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PSCA Executive Reports

March 03, 2017

IRS Issues Examination Guidance on Hardship Distribution Substantiation

The IRS recently modified the Internal Revenue Manual, IRM 4.72.2, regarding the information a plan should obtain, and retain in its records, to substantiate that a participant distribution was on account of a hardship, i.e., the distribution was necessary to meet an immediate and heavy financial need, for plans that rely on the regulatory “safe harbor” for hardship distributions. The modification is effective February 23, 2017 (including audits open as of such date).  This new exam guidance provides that, rather than relying on and retaining “source documents” (e.g., for a hardship distribution to cover medical expenses, the actual medical bills) to support a hardship distribution, a plan may rely on and retain a participant’s summary of the source documents.  To rely on this new guidance, the plan must provide a notice to a participant obtaining a hardship distribution, and the notice must include certain required information, including that he or she must retain the source documents.

Section 401(k) of the Internal Revenue Code (“Code”) restricts a plan’s ability to allow distributions of 401(k) deferrals and certain other amounts.  Generally, such distributions are prohibited before a participant either terminates employment with the plan sponsor or reaches age 59 ?.  However, a distribution is permitted before age 59 ? to a participant who incurs a financial hardship.  A distribution is made on account of hardship only if the distribution meets two requirements: (i) it is made on account of an immediate and heavy financial need; and (ii) it is necessary to satisfy the financial need. Treas. Reg. sec. 1.401(k)-1(d)(3). IRS regulations include rules about how to satisfy these two tests, including a safe harbor rule for each test, so that if the safe harbor is met, the requirement will be deemed to be satisfied.  The safe harbor for the first test provides generally that a distribution will be deemed to be on account of an immediate and heavy financial need if it is on account of (i) medical expenses, (ii) costs to purchase a home, (iii) tuition payments, (iv) payments to prevent eviction, (v) funeral expenses, or (vi) expenses for home repair.  IRS rules do not, however, address the processes needed to support these determinations. 

New Guidelines 
The new IRS guidelines address only the first test – whether a hardship distribution is on account of an immediate and heavy financial need – and only in the context of a plan that meets this requirement on a safe harbor basis.  It seeks to addresses plan sponsors’ and recordkeepers’ long-standing concerns about the documentation that must be obtained, and retained in plan files, to support a hardship distribution.  For example, “source” documents, i.e., the actual documents that reflect a participant’s hardship, can be lengthy and plan sponsors and administrators have been concerned about having to review and store these documents, which is necessary in case the IRS were to audit the plan and request documentary support for hardship distributions.  This has been a particular concern for on-line electronic programs.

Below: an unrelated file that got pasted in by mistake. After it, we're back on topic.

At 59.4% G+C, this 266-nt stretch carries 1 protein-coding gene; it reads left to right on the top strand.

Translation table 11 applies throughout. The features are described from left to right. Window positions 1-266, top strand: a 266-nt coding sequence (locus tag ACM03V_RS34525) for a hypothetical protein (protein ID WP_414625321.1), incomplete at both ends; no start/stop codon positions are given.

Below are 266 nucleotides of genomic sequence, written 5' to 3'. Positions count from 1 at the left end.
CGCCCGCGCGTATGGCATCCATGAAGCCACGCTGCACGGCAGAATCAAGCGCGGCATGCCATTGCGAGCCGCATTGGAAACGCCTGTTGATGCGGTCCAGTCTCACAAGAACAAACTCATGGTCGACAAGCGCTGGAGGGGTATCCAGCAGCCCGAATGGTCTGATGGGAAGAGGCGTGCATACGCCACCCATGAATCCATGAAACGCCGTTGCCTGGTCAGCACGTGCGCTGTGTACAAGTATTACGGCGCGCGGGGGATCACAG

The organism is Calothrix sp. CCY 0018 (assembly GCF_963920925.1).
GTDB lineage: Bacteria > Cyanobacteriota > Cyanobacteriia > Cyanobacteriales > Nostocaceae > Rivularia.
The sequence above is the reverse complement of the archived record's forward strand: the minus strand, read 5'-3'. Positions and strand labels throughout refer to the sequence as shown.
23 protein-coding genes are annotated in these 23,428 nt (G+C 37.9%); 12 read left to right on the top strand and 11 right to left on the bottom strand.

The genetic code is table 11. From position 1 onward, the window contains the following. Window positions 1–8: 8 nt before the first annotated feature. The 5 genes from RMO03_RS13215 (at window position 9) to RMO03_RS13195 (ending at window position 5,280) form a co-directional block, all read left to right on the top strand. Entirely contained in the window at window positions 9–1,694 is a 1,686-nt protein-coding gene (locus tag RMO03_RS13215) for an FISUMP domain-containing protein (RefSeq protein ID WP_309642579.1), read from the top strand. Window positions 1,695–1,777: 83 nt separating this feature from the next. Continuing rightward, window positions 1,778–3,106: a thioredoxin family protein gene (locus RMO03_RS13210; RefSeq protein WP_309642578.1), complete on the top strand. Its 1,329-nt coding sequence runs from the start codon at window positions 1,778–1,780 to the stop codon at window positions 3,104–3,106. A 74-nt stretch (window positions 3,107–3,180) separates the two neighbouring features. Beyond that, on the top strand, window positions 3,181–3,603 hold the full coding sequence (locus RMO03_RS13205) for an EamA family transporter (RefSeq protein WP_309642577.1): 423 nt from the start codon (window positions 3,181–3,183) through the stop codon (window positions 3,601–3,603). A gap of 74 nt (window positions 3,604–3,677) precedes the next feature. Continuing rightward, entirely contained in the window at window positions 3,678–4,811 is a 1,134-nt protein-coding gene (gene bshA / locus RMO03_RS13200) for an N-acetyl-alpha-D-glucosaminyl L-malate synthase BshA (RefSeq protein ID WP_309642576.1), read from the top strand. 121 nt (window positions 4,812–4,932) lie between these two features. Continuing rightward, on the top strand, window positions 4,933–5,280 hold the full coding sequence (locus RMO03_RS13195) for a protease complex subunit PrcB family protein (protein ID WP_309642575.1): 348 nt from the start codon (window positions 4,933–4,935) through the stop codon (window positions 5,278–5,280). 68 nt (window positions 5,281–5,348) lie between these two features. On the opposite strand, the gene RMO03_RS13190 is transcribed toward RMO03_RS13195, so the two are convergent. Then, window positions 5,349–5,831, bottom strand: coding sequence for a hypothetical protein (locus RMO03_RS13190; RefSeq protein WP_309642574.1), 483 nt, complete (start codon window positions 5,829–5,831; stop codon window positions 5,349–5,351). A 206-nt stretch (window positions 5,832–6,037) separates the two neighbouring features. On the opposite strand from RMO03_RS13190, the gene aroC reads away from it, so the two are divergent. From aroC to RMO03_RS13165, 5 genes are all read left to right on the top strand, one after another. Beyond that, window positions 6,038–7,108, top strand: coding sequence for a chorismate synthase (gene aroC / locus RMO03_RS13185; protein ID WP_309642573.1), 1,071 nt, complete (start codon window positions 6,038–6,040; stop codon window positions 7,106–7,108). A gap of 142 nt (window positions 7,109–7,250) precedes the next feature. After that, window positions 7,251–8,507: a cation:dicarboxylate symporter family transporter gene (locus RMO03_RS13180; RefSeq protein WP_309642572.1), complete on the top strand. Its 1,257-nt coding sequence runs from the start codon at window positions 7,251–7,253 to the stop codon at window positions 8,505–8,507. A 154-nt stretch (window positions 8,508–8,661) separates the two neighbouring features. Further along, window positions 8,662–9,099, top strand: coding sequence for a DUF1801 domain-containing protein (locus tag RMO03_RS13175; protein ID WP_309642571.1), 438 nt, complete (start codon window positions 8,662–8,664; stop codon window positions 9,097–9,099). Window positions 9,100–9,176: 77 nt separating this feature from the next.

Significantly, the new guidance permits a plan to obtain from the participant, and retain in its records, a summary of the immediate and heavy financial need information – instead of actual source documents. The summary may be obtained via “paper, electronic format, or telephone records.”  The new guidance includes a detailed Appendix that lists the information that must be included in the summary, and also lists what information must be provided to the employee prior to making a hardship distribution as part of the notification requirement. See (These new guidelines should replace the existing IRS website link Thus, for example, a plan sponsor or recordkeeper could require a participant requesting a hardship distribution to complete an on-line form (or other method) that includes all of the required information. 

If, upon audit, an IRS agent reviews a summary and determines that it includes all required information, he or she can conclude that the hardship distribution was proper.  In contrast, if an IRS auditor reviews the summary and determines that it does not include the required information (i.e., it is incomplete or inconsistent on its face), the auditor may request the source documents.  An auditor (with managerial approval) may also request source documents if an employee has received more than two hardship distributions in a plan year, provided that there is not adequate explanation for the multiple distributions (e.g., adequate explanation includes follow-up medical or funeral expenses or tuition on a quarterly school calendar).  Finally, the new guidance provides that, if a recordkeeper is responsible for obtaining the information necessary to complete the summary, the recordkeeper must provide the plan sponsor at least annually with information describing the hardship distributions made during the plan year, either via a report or by some other access to the data. 


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